The Adventures of Furthermore, the Masonic Raven
Written by Skip Boyer


I’ve not seen much of my Masonic-pet-raven-brother, Furthermore, of late. This is usually a cause for concern. Not that I’m worried about him, you understand. He can take care of himself. It’s everyone else I’m worried about. When I start hearing from lodges in obscure parts of the world concerning his activities, I do get worried.

Anyway, in the interests of greater humanity, I decided I’d better drop down to the caverns below our modest home and see what—or who—was cooking. I also keep the gin cold there, too, so there was an added attraction, after all.

At the bottom of the great stone staircase, the nine-headed hydra was waiting. If you’re coming in late, I should tell you I hired the hydra to tyle the bridge that spans the underground river and provides access to the great caverns where Furthermore lives and where we keep the gin cold. The hydra sometimes—well, usually—forgets who signs its paycheck and just remembers the guarding part. So we generally spar a bit before I cross the bridge. I should add that I hired the beast because I figured nine heads were better than one. So much for the new math. It has an IQ of just over 120. That’s about 13 per head.

Anyway, the hydra and I went a few rounds before I got bored and cut the bout short with a small thermonuclear device that I keep about my person for such occasions. While the smoke was mushrooming, I slipped into the main cave and was greeted by Furthermore in his usual friendly manner.

“What the devil’s the matter with you, twit brother,” he shouted at me as he rocketed past at mach

2. “Can’t a bird get a little peace and quiet down here?! How can I study with all that racket?!”

He dropped to the oak cadaver table in the center of the room, perched a pair of horn-rimmed glasses on his beak and did his best to look perturbed. Sort of like a Past Master. He does that well, by the way.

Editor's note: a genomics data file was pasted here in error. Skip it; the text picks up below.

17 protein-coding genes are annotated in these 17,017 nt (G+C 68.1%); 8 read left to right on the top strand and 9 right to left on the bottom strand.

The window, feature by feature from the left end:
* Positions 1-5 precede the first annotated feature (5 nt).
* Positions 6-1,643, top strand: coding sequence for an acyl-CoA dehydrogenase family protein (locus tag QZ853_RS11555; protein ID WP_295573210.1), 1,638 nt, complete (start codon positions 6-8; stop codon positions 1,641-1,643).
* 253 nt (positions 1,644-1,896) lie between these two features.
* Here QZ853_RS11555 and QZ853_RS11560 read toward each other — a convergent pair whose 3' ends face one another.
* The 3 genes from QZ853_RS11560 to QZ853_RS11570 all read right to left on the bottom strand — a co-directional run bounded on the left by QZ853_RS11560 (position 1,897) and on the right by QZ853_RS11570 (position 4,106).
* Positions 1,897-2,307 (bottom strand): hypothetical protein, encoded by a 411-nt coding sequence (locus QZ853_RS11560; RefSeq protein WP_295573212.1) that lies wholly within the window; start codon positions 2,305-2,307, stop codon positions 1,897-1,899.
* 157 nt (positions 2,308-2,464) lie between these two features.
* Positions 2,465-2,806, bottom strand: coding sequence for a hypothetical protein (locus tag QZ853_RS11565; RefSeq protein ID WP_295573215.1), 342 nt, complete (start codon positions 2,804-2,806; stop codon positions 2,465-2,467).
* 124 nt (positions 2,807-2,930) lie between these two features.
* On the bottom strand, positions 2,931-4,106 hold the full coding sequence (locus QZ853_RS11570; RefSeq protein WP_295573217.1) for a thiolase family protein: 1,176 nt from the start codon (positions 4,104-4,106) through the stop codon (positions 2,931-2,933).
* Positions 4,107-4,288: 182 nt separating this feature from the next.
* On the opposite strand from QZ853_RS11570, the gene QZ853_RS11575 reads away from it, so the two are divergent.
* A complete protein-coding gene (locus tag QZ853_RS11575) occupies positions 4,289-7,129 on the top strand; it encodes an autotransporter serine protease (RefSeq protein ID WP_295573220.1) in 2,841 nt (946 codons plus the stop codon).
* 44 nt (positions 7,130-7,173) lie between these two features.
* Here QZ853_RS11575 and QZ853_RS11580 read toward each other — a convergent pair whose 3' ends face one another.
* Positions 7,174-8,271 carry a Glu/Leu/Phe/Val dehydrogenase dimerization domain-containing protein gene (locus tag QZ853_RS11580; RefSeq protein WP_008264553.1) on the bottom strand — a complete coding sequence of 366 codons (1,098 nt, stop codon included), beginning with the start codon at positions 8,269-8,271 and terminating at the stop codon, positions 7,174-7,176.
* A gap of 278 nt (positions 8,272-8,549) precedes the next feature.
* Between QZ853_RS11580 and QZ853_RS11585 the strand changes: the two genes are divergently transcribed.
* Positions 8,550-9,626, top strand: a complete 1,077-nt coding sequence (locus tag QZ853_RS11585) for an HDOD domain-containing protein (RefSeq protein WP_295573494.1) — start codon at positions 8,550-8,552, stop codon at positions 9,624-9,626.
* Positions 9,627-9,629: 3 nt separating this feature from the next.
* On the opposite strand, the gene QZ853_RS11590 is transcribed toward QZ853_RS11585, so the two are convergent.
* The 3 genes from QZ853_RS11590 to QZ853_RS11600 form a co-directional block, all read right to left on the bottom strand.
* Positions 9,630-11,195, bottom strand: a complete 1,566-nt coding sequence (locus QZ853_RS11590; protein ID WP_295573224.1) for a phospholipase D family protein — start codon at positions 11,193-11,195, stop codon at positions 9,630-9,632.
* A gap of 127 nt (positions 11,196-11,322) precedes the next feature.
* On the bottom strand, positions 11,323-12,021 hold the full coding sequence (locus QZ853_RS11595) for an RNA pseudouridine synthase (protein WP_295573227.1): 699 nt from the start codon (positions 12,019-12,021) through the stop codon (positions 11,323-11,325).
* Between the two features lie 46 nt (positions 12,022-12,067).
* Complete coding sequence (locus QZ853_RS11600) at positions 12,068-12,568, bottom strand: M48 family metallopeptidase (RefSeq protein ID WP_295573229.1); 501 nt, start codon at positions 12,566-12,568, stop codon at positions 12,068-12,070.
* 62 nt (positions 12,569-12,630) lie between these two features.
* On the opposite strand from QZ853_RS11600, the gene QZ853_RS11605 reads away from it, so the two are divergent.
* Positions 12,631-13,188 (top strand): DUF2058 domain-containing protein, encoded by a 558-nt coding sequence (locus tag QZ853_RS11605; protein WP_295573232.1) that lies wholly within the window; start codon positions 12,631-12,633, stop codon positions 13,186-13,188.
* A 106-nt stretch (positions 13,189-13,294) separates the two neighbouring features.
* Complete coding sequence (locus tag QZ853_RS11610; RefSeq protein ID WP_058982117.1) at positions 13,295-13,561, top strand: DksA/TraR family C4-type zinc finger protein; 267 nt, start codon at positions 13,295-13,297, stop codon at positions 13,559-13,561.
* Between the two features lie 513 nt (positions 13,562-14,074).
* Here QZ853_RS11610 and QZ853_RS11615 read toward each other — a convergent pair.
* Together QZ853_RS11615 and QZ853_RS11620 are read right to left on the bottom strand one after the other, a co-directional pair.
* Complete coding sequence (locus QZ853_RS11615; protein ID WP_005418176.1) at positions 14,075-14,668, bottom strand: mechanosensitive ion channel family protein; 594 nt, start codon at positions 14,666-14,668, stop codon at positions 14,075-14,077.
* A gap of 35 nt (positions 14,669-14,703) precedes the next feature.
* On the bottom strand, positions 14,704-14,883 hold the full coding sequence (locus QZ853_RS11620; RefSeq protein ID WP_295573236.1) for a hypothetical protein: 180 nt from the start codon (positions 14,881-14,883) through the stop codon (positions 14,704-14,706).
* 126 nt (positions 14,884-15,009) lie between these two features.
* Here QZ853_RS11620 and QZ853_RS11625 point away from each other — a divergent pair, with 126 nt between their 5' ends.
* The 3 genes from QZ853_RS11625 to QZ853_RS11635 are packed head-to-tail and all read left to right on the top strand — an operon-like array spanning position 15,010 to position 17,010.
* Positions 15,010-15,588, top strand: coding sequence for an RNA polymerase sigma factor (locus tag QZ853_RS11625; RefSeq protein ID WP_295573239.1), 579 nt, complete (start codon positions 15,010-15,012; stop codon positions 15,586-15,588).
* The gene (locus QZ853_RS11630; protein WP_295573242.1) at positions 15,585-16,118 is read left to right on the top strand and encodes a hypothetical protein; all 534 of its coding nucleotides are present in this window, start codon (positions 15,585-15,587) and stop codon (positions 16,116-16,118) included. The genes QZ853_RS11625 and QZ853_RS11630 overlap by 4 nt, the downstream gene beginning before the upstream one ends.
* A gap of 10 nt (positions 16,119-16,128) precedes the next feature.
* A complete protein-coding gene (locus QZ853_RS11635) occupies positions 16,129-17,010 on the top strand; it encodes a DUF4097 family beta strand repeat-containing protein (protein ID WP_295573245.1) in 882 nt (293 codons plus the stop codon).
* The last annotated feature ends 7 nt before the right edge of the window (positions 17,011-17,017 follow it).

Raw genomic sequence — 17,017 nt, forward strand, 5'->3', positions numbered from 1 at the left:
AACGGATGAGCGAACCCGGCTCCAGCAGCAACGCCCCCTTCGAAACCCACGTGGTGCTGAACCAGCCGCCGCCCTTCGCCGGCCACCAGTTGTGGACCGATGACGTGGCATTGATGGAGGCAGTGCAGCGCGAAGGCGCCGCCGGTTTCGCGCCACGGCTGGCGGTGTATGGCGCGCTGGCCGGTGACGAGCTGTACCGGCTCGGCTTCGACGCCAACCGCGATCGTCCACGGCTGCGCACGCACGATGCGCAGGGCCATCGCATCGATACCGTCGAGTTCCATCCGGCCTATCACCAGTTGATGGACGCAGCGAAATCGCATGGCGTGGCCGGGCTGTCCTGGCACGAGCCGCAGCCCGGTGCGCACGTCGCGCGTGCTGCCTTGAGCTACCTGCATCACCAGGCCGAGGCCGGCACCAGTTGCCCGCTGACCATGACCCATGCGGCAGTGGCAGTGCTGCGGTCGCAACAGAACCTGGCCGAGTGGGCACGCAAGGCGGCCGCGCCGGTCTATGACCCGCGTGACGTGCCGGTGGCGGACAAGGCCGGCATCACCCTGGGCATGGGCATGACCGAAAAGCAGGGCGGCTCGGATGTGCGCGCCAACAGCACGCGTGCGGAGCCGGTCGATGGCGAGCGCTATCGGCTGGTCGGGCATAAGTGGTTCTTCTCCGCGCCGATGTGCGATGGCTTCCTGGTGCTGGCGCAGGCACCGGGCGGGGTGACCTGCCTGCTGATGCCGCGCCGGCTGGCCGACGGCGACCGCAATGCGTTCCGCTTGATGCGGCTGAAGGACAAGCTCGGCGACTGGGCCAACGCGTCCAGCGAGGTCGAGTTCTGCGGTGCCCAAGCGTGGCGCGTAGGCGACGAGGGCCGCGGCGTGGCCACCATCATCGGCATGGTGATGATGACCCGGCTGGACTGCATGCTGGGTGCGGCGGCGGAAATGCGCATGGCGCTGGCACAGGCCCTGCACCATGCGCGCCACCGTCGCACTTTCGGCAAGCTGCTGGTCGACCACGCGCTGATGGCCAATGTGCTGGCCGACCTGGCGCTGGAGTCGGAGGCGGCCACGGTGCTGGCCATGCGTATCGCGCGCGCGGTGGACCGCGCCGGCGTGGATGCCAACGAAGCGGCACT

Okay. Now we’ve reached the point where I lose any control of the conversation that I may have had. I know better. But, what the hell? So I said, “Study? The last time you studied for anything, it was a paternity test. How’d you do, by the way?”

I got a wicked grin in return.

“Yes, study,” he responded.

He waited. I waited. He waited longer.

“Okay. I give up. What are you studying for?”

“That show on television! I can do that! You answer silly questions, carry on a little idle conversation for the little people who are watching and then my main man, Regis, gives you a million bucks! It’s great!”

Okay. Now I’m up to speed. He’s greedy. He wants to go on that millionaire show, the one my wife watches all the time and then gives me a hard time for not going on and winning.

“I don’t think it’s quite that simple, bird. I mean, if it were, wouldn’t Regis just pocket the money and light out for the high country?”

“Don’t dis my dream, man! Help me study!”

Well, why not?

“Okay, bird, first question. Who’s buried in Grant’s Tomb?”

“That’s silly. Who’s not buried in Grant’s tomb. Grant is.”

Point for the bird. Now we’re going for 10 bucks.

“Okay. You’re from Arkansas. You divorce your wife. Is she still your sister?”

He was stumped. Relationship questions were never his strength.

I hit him with some others.

“What color is green?”

“What’s the difference between a telephone pole?”

“How far can you run into a forest?”

Okay. He got the last one. Half way. After that, you’re running out.

By now, by the way, we were working on our second martini.

“This isn’t that easy, is it,” he mumbled.

“No, it’s not. Besides, what makes you think they’d pick you, anyway? All those people are actors from central casting!”

“But I’m cute and adorable!”

I had to think about that for a while.

“Besides,” I told him, “that silly show may not be around much longer anyway.”

That got his attention.

“They’re on ABC, right?” I said. “Well, did you see what happened recently? One of the big cable networks pulled the plug on ABC.”

Furthermore nodded.

“I’ll bet they didn’t have enough money. Been giving it all away on game shows!”

We thought about that while we tested the gin.

So, my advice to my brother Furthermore—and to you, brothers, for that matter—is this: If you get on that millionaire show, grab Regis by his expensive lapels and tell him you don’t take checks. Cash only or you’ll answer all the questions wrong and screw up their ratings.


To all Lodge Trestle Board editors: Feel free to use any of the tales of Furthermore. Should you choose to do so, however, we deny any responsibility for actions by your own lodge. If, after the first couple of columns, the brethren appear restless and begin to surge toward you as you enter the lodge room, we suggest you flee and deny any connection with Furthermore.